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Old 11-12-2008, 12:48   #16
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Ya but a 1900.00 its carbon fiber construction remains a little racy and out matches my playing ability by about..well 1900...I'll stick to playing the strings connected to my sails.

I bought a 89.00 3/4 guitar from Hartland America a couple years ago..it stays in tune better then I can tune it...and is way easer to finger then my 30 year old Guild D2 which has beautiful sound but has always been a pain to play and I would not want subject to life on a boat anyway...But at 89 bucks I was pretty impressed with what that little guitar sounds like and how well it holds a tune even in our vastly fluctuating humidity of our drafty old house here in duck-ville.
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Old 11-12-2008, 12:54   #17
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...I bought a 89.00 3/4 guitar from Hartland America a couple years ago..
I got a 3/4 size from Guitar Center. Since my boat's 25', I figured I needed a proportionately sized guitar. I've been happy with it.
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Old 11-12-2008, 13:25   #18
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I had an acoustic guitar on board (carribean) for a few years, it didnt seem to affect it. Personally I wouldnt take a really fine instrument though. A case is too big, so I just left it in the environment inside, although I played outside also. I dont think noise is an issue. I actually played a couple events like a cruisers Xmas get together in Trinidad etc.
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Old 11-12-2008, 18:39   #19
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my saxophone playing is that bad that i'm only game to do it far at sea and i havent been attacked by any marine life whilst doing it.

liveaboard in the tropics and i keep it stored in a properly lined timber box, its lasted a few years so far.... hmm maybe it hasnt and thats why i sound so bad...

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Old 12-12-2008, 05:35   #20
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I only have a 27 footer so space is an issue. I own a cheap 100.00 guitar and keep it on board all summer. It is fine, the string rust quickly but strings are 7 bucks. No sailor should go cruising without their instrument. The best dock parties always happen when you dont have your guitar on board.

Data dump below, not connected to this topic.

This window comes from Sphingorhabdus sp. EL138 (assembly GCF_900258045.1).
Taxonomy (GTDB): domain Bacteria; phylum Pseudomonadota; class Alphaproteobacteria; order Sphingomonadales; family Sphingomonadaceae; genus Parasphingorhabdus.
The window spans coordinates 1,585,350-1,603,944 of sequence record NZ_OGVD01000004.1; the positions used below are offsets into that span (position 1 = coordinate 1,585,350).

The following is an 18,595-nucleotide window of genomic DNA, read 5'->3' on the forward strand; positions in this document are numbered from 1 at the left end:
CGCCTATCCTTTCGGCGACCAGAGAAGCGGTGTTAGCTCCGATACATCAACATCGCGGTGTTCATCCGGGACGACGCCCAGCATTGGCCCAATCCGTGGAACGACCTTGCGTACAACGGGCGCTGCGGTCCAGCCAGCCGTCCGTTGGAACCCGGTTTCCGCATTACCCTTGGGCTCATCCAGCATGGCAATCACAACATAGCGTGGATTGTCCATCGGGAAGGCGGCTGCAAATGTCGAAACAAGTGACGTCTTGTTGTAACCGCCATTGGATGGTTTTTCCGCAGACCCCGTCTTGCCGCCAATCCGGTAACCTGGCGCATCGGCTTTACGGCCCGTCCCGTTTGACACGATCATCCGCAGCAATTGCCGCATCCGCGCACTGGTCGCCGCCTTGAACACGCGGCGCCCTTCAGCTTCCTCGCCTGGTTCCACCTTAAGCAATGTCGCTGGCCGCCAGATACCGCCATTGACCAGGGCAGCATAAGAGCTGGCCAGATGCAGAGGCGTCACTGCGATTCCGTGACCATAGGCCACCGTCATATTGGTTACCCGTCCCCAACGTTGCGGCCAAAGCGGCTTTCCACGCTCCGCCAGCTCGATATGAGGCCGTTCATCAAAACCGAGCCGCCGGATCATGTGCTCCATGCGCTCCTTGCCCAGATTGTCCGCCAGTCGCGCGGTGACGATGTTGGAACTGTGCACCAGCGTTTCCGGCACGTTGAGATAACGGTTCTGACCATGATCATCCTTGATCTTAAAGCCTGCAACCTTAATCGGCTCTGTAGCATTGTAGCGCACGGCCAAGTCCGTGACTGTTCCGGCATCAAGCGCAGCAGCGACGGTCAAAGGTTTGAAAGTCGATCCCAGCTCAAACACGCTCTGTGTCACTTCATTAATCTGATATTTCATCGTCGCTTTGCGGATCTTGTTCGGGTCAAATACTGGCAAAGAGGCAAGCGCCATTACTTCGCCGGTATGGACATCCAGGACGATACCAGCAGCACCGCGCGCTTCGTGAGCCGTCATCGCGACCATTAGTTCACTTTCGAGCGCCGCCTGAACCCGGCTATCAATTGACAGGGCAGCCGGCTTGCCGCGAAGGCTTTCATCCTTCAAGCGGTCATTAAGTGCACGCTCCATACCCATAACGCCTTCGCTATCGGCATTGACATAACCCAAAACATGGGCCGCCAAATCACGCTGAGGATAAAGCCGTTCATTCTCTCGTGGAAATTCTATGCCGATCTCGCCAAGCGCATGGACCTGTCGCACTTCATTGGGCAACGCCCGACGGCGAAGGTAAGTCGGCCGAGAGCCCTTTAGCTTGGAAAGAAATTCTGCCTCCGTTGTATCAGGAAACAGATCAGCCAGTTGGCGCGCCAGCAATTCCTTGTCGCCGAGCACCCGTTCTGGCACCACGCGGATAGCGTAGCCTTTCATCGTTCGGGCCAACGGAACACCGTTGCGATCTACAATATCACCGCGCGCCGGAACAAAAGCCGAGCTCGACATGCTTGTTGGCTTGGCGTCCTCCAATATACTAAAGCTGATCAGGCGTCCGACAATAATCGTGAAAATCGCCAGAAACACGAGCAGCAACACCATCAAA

Great Sites, nice guitars put out of my price range. I will stick to the Korean made ! 100.00 jobs for now.

Cheers

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Old 12-12-2008, 08:23   #21
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Originally Posted by bruce in oz View Post
my saxophone playing is that bad that i'm only game to do it far at sea and i havent been attacked by any marine life whilst doing it.

liveaboard in the tropics and i keep it stored in a properly lined timber box, its lasted a few years so far.... hmm maybe it hasnt and thats why i sound so bad...

cheers
bruce
The better half is taking her Uphonium to the boat when we return at the end of Jan. At least if this recession continues she might be able to earn a few pennies busking to subsidise the life on board?
I'm sure it will tarnish much quicker at sea but as long as the valves etc are cleaned and oiled regularly we hope it should survive.
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Old 14-12-2008, 10:34   #22
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We have two accordians and a concertina on board which would have potential to be harmed by humidity, but they've been with us for 37 years of living aboard without a problem. We do keep them in cases below when not in use and, surprisingly, no record of complaints when they're out!
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Old 14-12-2008, 10:40   #23
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They sell coated strings... forget what they are called. they are about $10 and last a long time.